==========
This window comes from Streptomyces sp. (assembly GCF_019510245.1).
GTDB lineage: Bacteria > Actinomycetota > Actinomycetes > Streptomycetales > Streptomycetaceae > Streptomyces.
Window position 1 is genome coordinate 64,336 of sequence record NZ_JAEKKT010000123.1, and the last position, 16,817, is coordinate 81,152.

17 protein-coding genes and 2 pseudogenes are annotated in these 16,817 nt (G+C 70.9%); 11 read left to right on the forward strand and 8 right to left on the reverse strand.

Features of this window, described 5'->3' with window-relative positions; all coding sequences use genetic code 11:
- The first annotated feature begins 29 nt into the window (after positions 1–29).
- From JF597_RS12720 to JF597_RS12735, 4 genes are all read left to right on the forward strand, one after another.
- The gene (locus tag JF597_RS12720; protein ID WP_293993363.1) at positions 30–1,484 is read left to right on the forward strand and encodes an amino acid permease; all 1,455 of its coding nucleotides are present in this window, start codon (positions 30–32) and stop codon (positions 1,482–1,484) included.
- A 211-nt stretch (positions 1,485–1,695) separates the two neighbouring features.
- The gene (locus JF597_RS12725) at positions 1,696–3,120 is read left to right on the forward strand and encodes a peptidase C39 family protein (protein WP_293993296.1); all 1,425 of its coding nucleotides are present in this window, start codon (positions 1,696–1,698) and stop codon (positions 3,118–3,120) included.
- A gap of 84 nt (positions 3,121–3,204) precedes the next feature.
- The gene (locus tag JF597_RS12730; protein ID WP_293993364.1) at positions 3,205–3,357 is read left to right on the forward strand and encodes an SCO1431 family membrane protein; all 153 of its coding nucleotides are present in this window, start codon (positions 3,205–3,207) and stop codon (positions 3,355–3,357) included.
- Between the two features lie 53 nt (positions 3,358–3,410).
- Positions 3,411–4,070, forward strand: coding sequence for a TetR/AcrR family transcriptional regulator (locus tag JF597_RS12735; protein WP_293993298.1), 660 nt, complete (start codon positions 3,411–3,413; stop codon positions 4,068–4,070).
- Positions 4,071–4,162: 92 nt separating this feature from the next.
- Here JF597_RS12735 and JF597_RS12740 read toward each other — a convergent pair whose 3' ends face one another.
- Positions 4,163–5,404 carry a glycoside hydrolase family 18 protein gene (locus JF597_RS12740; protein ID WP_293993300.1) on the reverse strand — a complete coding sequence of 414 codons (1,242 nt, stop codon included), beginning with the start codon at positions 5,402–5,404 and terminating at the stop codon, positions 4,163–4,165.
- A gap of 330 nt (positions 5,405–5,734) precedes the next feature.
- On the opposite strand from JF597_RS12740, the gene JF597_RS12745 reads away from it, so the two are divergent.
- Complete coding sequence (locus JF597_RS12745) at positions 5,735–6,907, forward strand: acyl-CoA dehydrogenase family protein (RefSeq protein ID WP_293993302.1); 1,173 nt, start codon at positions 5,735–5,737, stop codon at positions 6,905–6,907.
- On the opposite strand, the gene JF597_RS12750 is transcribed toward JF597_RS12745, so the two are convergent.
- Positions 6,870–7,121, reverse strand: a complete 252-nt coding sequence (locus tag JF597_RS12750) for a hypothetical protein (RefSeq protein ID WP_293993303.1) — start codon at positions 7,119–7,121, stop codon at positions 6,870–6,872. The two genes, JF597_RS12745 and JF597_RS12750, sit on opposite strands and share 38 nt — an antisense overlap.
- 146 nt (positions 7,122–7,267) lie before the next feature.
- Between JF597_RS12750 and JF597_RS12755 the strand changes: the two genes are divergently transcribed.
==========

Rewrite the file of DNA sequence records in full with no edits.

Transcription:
This window comes from Streptomyces sp. (assembly GCF_019510245.1).
GTDB lineage: Bacteria > Actinomycetota > Actinomycetes > Streptomycetales > Streptomycetaceae > Streptomyces.
Window position 1 is genome coordinate 64,336 of sequence record NZ_JAEKKT010000123.1, and the last position, 16,817, is coordinate 81,152.

17 protein-coding genes and 2 pseudogenes are annotated in these 16,817 nt (G+C 70.9%); 11 read left to right on the forward strand and 8 right to left on the reverse strand.

Features of this window, described 5'->3' with window-relative positions; all coding sequences use genetic code 11:
- The first annotated feature begins 29 nt into the window (after positions 1–29).
- From JF597_RS12720 to JF597_RS12735, 4 genes are all read left to right on the forward strand, one after another.
- The gene (locus tag JF597_RS12720; protein ID WP_293993363.1) at positions 30–1,484 is read left to right on the forward strand and encodes an amino acid permease; all 1,455 of its coding nucleotides are present in this window, start codon (positions 30–32) and stop codon (positions 1,482–1,484) included.
- A 211-nt stretch (positions 1,485–1,695) separates the two neighbouring features.
- The gene (locus JF597_RS12725) at positions 1,696–3,120 is read left to right on the forward strand and encodes a peptidase C39 family protein (protein WP_293993296.1); all 1,425 of its coding nucleotides are present in this window, start codon (positions 1,696–1,698) and stop codon (positions 3,118–3,120) included.
- A gap of 84 nt (positions 3,121–3,204) precedes the next feature.
- The gene (locus tag JF597_RS12730; protein ID WP_293993364.1) at positions 3,205–3,357 is read left to right on the forward strand and encodes an SCO1431 family membrane protein; all 153 of its coding nucleotides are present in this window, start codon (positions 3,205–3,207) and stop codon (positions 3,355–3,357) included.
- Between the two features lie 53 nt (positions 3,358–3,410).
- Positions 3,411–4,070, forward strand: coding sequence for a TetR/AcrR family transcriptional regulator (locus tag JF597_RS12735; protein WP_293993298.1), 660 nt, complete (start codon positions 3,411–3,413; stop codon positions 4,068–4,070).
- Positions 4,071–4,162: 92 nt separating this feature from the next.
- Here JF597_RS12735 and JF597_RS12740 read toward each other — a convergent pair whose 3' ends face one another.
- Positions 4,163–5,404 carry a glycoside hydrolase family 18 protein gene (locus JF597_RS12740; protein ID WP_293993300.1) on the reverse strand — a complete coding sequence of 414 codons (1,242 nt, stop codon included), beginning with the start codon at positions 5,402–5,404 and terminating at the stop codon, positions 4,163–4,165.
- A gap of 330 nt (positions 5,405–5,734) precedes the next feature.
- On the opposite strand from JF597_RS12740, the gene JF597_RS12745 reads away from it, so the two are divergent.
- Complete coding sequence (locus JF597_RS12745) at positions 5,735–6,907, forward strand: acyl-CoA dehydrogenase family protein (RefSeq protein ID WP_293993302.1); 1,173 nt, start codon at positions 5,735–5,737, stop codon at positions 6,905–6,907.
- On the opposite strand, the gene JF597_RS12750 is transcribed toward JF597_RS12745, so the two are convergent.
- Positions 6,870–7,121, reverse strand: a complete 252-nt coding sequence (locus tag JF597_RS12750) for a hypothetical protein (RefSeq protein ID WP_293993303.1) — start codon at positions 7,119–7,121, stop codon at positions 6,870–6,872. The two genes, JF597_RS12745 and JF597_RS12750, sit on opposite strands and share 38 nt — an antisense overlap.
- 146 nt (positions 7,122–7,267) lie before the next feature.
- Between JF597_RS12750 and JF597_RS12755 the strand changes: the two genes are divergently transcribed.